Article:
Burning cigarette butts discarded by careless smokers can cause veld fires. But it’s unfair and irresponsible to believe that all unexplained veld fires are caused by smokers.
Fires caused by cigarettes can be placed into two categories. The first is where a person uses a burning cigarette with the specific intention of causing malicious damage, while the second is where a carelessly discarded burning cigarette butt starts a vegetation fire.
For a cigarette butt to start a vegetation fire, a certain set of conditions must be present, including:
- Length of the cigarette remaining: If smoked right down to the filter there will be very little combustible material remaining to start the fire.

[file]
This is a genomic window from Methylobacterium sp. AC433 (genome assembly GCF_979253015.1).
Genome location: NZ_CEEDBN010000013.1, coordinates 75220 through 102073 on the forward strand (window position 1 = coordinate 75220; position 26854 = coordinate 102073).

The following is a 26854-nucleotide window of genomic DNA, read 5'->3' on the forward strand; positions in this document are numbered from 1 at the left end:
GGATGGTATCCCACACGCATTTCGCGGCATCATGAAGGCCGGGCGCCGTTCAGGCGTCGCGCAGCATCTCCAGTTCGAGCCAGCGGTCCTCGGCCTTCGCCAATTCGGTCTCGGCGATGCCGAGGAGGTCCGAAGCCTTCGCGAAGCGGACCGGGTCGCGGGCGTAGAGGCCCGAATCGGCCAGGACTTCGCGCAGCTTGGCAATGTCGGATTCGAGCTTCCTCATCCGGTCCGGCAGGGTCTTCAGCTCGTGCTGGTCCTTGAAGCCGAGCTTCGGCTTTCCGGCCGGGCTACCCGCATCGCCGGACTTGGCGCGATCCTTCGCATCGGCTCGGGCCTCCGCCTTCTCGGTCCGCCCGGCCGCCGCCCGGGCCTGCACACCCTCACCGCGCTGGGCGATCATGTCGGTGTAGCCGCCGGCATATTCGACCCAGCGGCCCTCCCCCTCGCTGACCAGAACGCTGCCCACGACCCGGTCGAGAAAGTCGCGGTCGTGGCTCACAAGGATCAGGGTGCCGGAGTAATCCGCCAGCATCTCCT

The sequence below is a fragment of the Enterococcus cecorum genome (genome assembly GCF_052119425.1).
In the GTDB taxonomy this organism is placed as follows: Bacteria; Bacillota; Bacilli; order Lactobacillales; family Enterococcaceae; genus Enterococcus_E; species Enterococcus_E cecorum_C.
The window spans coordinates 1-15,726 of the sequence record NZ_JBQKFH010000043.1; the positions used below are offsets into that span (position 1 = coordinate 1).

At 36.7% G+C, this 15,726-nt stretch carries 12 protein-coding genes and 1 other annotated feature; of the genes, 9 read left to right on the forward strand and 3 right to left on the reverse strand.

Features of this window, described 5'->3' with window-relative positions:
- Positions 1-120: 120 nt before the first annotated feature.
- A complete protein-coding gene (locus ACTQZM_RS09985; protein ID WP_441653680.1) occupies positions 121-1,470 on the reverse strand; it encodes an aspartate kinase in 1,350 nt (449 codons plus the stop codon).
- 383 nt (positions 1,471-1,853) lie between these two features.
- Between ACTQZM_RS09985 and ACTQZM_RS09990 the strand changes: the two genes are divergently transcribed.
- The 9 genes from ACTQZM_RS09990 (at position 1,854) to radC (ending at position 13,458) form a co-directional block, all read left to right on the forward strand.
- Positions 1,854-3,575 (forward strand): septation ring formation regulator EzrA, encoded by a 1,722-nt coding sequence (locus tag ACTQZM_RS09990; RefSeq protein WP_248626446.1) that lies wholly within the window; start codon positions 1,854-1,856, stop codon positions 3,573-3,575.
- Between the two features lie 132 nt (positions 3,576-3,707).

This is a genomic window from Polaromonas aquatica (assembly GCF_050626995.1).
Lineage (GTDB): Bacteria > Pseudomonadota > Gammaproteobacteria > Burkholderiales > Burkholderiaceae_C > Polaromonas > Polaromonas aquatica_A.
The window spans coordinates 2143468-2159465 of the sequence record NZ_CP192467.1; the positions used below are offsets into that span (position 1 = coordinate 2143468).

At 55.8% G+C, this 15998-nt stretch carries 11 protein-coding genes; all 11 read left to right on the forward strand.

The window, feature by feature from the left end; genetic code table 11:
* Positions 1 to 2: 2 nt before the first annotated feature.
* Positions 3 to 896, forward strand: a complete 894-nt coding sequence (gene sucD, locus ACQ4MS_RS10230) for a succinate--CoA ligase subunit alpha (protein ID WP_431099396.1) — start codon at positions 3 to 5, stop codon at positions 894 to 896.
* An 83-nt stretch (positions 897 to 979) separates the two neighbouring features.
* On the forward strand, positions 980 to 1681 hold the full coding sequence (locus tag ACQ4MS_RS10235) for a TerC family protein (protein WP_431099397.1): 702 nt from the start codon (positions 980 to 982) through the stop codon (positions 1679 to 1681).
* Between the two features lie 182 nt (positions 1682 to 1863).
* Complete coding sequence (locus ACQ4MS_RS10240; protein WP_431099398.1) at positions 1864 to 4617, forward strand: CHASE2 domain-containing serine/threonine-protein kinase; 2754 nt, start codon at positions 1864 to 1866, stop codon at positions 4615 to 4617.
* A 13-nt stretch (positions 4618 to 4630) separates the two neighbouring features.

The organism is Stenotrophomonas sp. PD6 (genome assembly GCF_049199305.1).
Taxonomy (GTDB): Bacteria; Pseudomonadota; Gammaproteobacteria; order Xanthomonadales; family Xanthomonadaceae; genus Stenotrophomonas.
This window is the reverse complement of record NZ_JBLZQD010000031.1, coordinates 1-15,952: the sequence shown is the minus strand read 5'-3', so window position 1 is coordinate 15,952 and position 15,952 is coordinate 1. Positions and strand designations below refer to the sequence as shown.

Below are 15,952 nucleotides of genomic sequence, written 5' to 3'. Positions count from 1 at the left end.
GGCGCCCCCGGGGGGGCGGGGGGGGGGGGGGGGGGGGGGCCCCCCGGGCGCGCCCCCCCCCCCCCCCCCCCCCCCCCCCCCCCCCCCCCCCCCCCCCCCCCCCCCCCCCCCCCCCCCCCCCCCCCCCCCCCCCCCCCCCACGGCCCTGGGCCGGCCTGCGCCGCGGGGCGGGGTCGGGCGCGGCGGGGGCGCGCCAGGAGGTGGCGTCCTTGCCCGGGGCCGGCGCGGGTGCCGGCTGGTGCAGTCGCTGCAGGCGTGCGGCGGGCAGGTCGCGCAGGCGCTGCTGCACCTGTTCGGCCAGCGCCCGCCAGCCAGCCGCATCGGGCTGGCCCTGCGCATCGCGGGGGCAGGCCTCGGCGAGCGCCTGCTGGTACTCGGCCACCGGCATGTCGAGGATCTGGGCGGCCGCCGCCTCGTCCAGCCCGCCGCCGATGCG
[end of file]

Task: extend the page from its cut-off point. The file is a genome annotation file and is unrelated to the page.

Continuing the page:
- Wind strength: A suitable wind needs to be blowing that is neither too weak to keep the tip glowing, nor too strong that it extinguishes ember.
- Orientation of the cigarette butt to the wind : The cigarette needs to fall so that the burning tip faces the wind.
- Angle of the cigarette: The cigarette needs to land with the glowing tip at a downward angle.
- Type of vegetation it lands in: There is more chance of a fire starting in fine dry grass than in a pile of thick rubbery leaves.
- Temperature: The higher the temperature, the more chance of a fire. However, temperature normally drops when the wind increases, so both these factors need to be considered.
- Relative humidity (the amount of moisture in the air): This plays an important part as to whether a plant will catch alight.
- Amount of moisture in the vegetation: The more moisture present, the more difficult it is for vegetation to catch alight e.g. green plants burn less easily than dry vegetation.
People who smoke are asked not to discard their cigarette butts in an irresponsible manner.